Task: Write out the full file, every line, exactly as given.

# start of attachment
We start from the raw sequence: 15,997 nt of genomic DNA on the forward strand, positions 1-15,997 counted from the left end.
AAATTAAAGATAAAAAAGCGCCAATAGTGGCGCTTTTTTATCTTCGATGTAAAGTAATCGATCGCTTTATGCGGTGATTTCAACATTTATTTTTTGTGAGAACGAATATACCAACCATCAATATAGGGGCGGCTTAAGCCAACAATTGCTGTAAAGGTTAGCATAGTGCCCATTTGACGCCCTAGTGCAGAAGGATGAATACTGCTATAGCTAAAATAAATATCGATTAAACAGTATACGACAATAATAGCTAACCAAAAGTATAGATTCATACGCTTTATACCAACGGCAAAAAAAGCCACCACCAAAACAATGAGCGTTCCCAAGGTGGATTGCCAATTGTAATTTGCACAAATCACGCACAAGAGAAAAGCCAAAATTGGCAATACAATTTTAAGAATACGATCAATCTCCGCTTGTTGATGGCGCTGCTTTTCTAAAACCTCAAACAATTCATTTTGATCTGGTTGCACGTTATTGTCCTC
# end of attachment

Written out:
We start from the raw sequence: 15,997 nt of genomic DNA on the forward strand, positions 1-15,997 counted from the left end.
AAATTAAAGATAAAAAAGCGCCAATAGTGGCGCTTTTTTATCTTCGATGTAAAGTAATCGATCGCTTTATGCGGTGATTTCAACATTTATTTTTTGTGAGAACGAATATACCAACCATCAATATAGGGGCGGCTTAAGCCAACAATTGCTGTAAAGGTTAGCATAGTGCCCATTTGACGCCCTAGTGCAGAAGGATGAATACTGCTATAGCTAAAATAAATATCGATTAAACAGTATACGACAATAATAGCTAACCAAAAGTATAGATTCATACGCTTTATACCAACGGCAAAAAAAGCCACCACCAAAACAATGAGCGTTCCCAAGGTGGATTGCCAATTGTAATTTGCACAAATCACGCACAAGAGAAAAGCCAAAATTGGCAATACAATTTTAAGAATACGATCAATCTCCGCTTGTTGATGGCGCTGCTTTTCTAAAACCTCAAACAATTCATTTTGATCTGGTTGCACGTTATTGTCCTC